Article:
26 Gender

APRIL 02, 2017

Snapshots Nanammal has been learning yoga from age five from her father and practices till date After her marriage, she started training under her new guru, her father-in-law She has come to be noticed for having developed her own unique technique


NOT OUT @ 97

At 97, Nanammal defies her age. This nonagenarian practitioner of Yoga has earned innumerable laurels for her unique and innovative Yoga techniques helping many to learn PALLAVI VATSA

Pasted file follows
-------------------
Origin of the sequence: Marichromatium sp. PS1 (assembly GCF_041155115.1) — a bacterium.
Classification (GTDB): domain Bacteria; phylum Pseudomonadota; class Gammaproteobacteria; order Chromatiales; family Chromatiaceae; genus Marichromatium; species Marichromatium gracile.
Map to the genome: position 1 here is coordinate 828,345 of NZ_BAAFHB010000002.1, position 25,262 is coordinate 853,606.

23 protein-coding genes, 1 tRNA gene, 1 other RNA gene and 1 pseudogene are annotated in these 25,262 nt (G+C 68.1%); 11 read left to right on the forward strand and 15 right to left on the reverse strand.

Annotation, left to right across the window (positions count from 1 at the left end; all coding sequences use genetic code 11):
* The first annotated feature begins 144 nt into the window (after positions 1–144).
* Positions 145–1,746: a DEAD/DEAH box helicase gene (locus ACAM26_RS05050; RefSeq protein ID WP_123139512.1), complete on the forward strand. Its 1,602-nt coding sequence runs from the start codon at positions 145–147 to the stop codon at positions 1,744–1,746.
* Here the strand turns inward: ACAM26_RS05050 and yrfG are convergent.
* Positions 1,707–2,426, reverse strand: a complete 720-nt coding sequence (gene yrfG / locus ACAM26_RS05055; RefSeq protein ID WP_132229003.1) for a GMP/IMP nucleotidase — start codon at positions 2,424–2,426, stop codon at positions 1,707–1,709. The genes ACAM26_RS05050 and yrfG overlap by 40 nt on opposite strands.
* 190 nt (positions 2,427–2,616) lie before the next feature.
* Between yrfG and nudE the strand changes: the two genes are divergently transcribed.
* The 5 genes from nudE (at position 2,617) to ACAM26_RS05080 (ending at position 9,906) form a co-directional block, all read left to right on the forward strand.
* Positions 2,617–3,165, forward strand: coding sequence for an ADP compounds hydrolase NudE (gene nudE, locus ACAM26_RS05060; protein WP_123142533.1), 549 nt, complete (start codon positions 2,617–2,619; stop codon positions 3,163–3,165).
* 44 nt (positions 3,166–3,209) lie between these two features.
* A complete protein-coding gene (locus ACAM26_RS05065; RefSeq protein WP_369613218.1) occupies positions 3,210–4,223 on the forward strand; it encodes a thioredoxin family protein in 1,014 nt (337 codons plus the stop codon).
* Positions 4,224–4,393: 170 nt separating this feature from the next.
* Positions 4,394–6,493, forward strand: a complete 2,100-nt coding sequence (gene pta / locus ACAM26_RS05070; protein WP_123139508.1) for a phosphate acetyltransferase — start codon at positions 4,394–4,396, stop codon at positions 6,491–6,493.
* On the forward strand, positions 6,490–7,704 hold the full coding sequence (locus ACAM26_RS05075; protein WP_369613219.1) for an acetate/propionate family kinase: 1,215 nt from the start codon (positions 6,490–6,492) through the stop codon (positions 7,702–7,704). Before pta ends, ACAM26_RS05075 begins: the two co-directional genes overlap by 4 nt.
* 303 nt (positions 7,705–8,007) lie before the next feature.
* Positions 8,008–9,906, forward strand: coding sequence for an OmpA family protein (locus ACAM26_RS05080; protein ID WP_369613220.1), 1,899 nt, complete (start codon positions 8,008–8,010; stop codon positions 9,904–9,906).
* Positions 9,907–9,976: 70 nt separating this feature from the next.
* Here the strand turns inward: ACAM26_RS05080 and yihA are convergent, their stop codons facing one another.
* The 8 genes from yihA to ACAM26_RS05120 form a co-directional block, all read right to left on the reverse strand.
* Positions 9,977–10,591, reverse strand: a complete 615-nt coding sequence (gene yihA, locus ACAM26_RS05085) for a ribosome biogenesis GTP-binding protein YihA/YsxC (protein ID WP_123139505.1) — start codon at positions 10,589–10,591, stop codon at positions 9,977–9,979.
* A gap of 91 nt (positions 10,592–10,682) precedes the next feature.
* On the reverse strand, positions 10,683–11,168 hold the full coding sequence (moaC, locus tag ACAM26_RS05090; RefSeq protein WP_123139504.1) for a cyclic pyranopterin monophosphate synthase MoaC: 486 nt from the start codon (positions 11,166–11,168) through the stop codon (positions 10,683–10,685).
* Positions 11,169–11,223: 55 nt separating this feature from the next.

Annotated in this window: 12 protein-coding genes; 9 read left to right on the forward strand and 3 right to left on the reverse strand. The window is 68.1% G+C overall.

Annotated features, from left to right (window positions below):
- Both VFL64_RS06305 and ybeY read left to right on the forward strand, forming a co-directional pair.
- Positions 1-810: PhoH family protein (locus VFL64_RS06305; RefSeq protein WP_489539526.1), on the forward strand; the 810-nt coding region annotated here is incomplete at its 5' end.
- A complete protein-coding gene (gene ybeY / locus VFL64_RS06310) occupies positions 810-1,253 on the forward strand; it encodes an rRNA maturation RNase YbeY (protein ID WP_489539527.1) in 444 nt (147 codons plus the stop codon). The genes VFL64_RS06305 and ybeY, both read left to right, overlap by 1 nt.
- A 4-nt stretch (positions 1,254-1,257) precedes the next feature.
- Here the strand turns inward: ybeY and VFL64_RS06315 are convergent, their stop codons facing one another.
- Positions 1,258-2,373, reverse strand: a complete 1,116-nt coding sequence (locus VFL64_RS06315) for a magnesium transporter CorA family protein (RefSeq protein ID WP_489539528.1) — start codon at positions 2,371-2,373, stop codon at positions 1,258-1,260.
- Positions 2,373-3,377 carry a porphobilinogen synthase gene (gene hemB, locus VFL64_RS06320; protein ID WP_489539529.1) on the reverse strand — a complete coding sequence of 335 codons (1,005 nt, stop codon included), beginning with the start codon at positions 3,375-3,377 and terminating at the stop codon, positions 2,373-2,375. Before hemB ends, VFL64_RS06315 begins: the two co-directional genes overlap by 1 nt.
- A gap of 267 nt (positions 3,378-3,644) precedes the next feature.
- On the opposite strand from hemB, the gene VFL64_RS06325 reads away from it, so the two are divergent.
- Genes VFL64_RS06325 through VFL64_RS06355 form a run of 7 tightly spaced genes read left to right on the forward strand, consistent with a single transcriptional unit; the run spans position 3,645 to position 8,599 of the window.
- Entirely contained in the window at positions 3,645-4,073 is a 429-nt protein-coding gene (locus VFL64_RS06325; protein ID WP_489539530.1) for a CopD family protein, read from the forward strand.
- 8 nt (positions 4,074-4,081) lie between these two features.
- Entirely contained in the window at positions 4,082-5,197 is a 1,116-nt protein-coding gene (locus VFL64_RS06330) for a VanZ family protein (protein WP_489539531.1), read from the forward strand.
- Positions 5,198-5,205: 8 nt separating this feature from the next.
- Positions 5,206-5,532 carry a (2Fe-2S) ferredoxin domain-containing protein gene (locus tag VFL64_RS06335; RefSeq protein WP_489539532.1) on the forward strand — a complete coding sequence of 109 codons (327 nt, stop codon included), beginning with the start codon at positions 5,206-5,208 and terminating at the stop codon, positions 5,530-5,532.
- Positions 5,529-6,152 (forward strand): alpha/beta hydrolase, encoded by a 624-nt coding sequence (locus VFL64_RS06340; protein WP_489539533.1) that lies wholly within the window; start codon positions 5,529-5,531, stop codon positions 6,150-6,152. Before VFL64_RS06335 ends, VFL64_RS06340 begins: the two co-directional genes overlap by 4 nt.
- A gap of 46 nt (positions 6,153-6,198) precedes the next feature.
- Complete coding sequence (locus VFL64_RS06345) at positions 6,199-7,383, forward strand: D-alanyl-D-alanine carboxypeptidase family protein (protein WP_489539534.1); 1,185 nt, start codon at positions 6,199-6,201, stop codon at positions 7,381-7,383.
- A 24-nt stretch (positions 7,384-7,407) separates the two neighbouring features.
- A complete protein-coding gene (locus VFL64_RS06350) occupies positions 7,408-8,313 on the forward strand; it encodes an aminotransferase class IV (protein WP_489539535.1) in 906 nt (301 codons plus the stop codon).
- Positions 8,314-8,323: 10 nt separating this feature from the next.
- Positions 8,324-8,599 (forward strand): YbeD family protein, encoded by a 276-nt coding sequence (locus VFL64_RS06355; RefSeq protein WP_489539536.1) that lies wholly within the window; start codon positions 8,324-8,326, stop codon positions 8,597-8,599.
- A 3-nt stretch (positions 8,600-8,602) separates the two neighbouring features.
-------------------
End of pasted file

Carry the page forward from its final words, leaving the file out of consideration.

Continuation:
ORN in a middle-class agricultural family at Coimbatore’s Jaminkaliyapuram village, Nanammal won a gold medal in International Yoga competition in 2003. It was held in Andman & Nicobar Island. “I have participated in 100 competitions so far.” She has received dozens of awards till now. She won her very first prize at the age of 14. She had contested for ‘Silambattam’, (a weaponbased Indian martial art from Tamil Nadu). It was a district level competition. Her journey as a winner started here, and she hopes it will be continued for some more years. At this age too, she performs more than 50 poses of yoga. Her family is also into it for the past five generations. She started learning yoga at the age of five. Her first guru was her grandfather. She says “I got married at an early age. My husband was a Siddha (system of traditional medicine originating in ancient Tamilakam in South India) doctor. YOGA AFTER MARRIAGE After marriage she continued learning